Criminal Procedure Policy
Order and liberty are two areas within criminal procedure that have tension among one another (book). Order is a stronger approach toward the criminal justice system than liberty. Liberty concerns an individual’s rights to due process, which means everybody deserves the same rights when arrested regardless of the circumstances such as poor person versus a rich person. The two models that were developed by Herbert Packer were the crime control model and the due process model (book). Both models have similarities as well as differences and not one is “good” and the other “bad” according to Packer. The two primary goals within the criminal justice system are the ...view middle of the document...
Due Process Model
The due process model focuses on the individuals right when making an arrest or attempting to make an arrest (book). This puts more restrictions on what the government and criminal justice system can do with individuals within society. Part of the due process right is allowing each person to equal rights regardless of whether he or she is poor, rich, or ethnic background. Fact finding plays a role within the model, but is not the sole purpose for a conviction. The defendants’ rights are provided within the Bill of Rights. This model prevents mistakes and is viewed as an obstacle course, meaning it values repression of crime, but does not assume a person is guilty based on police fact-finding (book). The facts in each individual case are thoroughly looked at and the rights during arrest as well as questioning and handling are carefully recognized (defenseinvestigator). This model prevents others from false accusation by treating all defendants equally. Another view within this model would be that it is better to allow ten guilty people go rather than convicting one innocent person (defenseinvestigator).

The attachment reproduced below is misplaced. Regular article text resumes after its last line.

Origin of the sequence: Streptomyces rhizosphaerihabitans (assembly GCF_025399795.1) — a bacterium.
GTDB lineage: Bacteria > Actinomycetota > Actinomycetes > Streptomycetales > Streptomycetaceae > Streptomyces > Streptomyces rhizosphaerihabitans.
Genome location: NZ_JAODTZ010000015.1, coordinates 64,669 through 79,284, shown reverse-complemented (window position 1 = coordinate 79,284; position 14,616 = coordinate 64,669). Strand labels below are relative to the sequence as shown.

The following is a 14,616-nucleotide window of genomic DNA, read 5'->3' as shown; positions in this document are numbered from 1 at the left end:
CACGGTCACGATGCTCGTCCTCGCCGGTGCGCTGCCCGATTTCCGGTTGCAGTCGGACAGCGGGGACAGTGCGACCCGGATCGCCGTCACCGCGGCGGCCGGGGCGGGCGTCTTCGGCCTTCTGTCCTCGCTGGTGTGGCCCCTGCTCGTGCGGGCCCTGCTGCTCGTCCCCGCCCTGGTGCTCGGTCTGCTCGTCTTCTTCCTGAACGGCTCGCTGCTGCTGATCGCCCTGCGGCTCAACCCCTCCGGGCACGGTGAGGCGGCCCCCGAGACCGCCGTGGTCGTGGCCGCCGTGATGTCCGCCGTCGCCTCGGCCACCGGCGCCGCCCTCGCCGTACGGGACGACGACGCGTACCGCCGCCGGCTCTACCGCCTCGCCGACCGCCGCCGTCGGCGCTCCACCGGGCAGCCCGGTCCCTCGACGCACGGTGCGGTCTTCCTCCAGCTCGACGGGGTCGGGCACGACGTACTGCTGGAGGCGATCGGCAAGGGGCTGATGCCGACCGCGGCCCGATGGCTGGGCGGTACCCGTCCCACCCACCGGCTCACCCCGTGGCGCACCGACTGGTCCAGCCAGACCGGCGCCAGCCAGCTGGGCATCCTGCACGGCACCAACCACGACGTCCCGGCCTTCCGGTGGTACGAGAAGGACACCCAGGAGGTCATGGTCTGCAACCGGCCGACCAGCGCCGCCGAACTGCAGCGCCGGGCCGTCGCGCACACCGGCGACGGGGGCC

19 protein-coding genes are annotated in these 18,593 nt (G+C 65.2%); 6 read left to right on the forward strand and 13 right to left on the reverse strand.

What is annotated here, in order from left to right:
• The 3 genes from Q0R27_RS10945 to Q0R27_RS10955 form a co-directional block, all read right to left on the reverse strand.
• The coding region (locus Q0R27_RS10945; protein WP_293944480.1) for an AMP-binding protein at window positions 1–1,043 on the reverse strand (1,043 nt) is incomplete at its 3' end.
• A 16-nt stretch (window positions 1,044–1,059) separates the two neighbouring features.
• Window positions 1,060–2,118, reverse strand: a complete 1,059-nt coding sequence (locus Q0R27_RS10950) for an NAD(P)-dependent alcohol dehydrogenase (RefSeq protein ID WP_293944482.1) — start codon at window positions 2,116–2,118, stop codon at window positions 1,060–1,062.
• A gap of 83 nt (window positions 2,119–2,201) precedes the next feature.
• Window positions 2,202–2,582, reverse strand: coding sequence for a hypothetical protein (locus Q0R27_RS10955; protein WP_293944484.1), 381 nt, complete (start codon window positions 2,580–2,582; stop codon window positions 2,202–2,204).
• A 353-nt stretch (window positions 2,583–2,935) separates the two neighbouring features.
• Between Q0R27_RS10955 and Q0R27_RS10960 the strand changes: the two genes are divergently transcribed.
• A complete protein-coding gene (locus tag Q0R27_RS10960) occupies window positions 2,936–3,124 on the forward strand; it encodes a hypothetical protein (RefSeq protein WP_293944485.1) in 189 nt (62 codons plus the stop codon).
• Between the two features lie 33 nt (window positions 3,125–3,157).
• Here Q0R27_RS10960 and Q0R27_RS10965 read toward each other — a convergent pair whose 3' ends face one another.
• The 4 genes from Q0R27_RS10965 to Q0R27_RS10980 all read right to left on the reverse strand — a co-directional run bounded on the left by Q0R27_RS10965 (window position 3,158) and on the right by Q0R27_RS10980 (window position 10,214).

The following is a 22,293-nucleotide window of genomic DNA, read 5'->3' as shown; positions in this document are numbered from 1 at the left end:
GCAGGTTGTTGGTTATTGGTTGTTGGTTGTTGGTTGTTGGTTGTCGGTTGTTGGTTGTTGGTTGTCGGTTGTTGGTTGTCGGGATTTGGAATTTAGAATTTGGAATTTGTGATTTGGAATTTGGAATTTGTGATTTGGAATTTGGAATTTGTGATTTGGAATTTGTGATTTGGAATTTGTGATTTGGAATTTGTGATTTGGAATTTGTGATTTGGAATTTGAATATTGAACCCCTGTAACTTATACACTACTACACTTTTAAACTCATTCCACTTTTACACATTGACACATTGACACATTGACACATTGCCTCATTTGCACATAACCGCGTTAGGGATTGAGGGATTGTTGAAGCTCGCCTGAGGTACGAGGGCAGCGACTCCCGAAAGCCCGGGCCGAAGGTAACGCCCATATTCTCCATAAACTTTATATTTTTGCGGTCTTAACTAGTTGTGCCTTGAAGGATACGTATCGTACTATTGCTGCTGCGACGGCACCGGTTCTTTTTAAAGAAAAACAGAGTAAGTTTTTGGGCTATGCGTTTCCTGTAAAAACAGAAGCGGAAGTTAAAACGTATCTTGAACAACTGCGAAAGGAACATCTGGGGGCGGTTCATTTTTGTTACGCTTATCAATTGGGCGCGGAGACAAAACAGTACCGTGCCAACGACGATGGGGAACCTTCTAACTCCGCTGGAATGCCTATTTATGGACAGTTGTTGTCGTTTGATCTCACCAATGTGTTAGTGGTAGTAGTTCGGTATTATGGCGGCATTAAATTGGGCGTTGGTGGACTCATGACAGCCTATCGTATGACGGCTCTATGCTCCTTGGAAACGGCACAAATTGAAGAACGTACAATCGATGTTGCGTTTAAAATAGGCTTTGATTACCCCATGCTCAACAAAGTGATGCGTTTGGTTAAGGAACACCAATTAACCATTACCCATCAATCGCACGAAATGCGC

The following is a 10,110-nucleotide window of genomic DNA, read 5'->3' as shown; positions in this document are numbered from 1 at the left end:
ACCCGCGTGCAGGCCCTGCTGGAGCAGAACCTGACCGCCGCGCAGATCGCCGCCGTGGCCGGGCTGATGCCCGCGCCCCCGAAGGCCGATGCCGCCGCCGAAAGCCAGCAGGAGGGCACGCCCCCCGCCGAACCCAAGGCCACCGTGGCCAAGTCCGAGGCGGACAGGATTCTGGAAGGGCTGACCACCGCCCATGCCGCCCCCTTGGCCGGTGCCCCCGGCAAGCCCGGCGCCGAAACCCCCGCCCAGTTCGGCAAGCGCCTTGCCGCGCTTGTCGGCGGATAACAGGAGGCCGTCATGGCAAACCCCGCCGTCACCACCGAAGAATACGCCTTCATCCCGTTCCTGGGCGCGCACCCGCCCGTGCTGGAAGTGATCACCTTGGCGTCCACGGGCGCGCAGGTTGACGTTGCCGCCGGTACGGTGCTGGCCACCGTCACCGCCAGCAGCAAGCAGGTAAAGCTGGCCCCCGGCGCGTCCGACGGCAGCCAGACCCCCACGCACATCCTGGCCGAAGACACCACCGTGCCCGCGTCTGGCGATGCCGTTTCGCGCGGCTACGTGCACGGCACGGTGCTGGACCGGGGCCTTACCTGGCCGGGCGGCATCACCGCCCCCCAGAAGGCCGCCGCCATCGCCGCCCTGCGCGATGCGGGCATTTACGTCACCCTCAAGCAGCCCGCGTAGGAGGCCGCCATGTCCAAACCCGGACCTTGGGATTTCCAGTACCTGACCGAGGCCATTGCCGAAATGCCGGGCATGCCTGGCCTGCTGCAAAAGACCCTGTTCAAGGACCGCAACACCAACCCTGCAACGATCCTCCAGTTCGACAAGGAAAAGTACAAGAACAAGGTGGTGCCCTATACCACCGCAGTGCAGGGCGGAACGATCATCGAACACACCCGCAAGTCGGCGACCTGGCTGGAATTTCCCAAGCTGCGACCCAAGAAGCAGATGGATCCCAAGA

Compare and contrast both models
While both models have strengths as well as weaknesses, they each serve an important purpose within the criminal justice system. As Packer states “not one is good and not one is bad (book).” Police and prosecutors usually favor the crime control model but support constitutional protections such as a person cannot be punished for acting in a way that is not against the law (book). Some may look at the two models in a black and white manner when in reality they both serve a purpose for the criminal justice system and both can have a severe effect on the outcome of certain situations. One value that the two have in common is the enforcement of the law. If a person violates the law, he or she will be punished and prosecuted with equal rights (book). Another shared value that the two have is that the defendant has a right to his or her day in court as well as having the right to demand a trial or other procedural safeguards and the individual is not an object to be acted upon, but an independent entity (book).
Fourth, Fifth, and Sixth Amendments
The fourth amendment states that “people have the right to be secure in their persons, house, papers and effects, against unreasonable searches and seizures, shall not be violated, and no warrants shall issue, but upon probable cause (cite).” This amendment can cause multiple views and opinions depending on those who are for or against one of the two models. The fourth amendment is a due process approach by guarantying the right of any person from unlawful search and seizure. The crime model approach supporters argue that by allowing this, it is limiting the ability to combat crime for law enforcement officers (defenseinvestigator). This amendment is more favorable toward the due process model.
The Fifth Amendment means...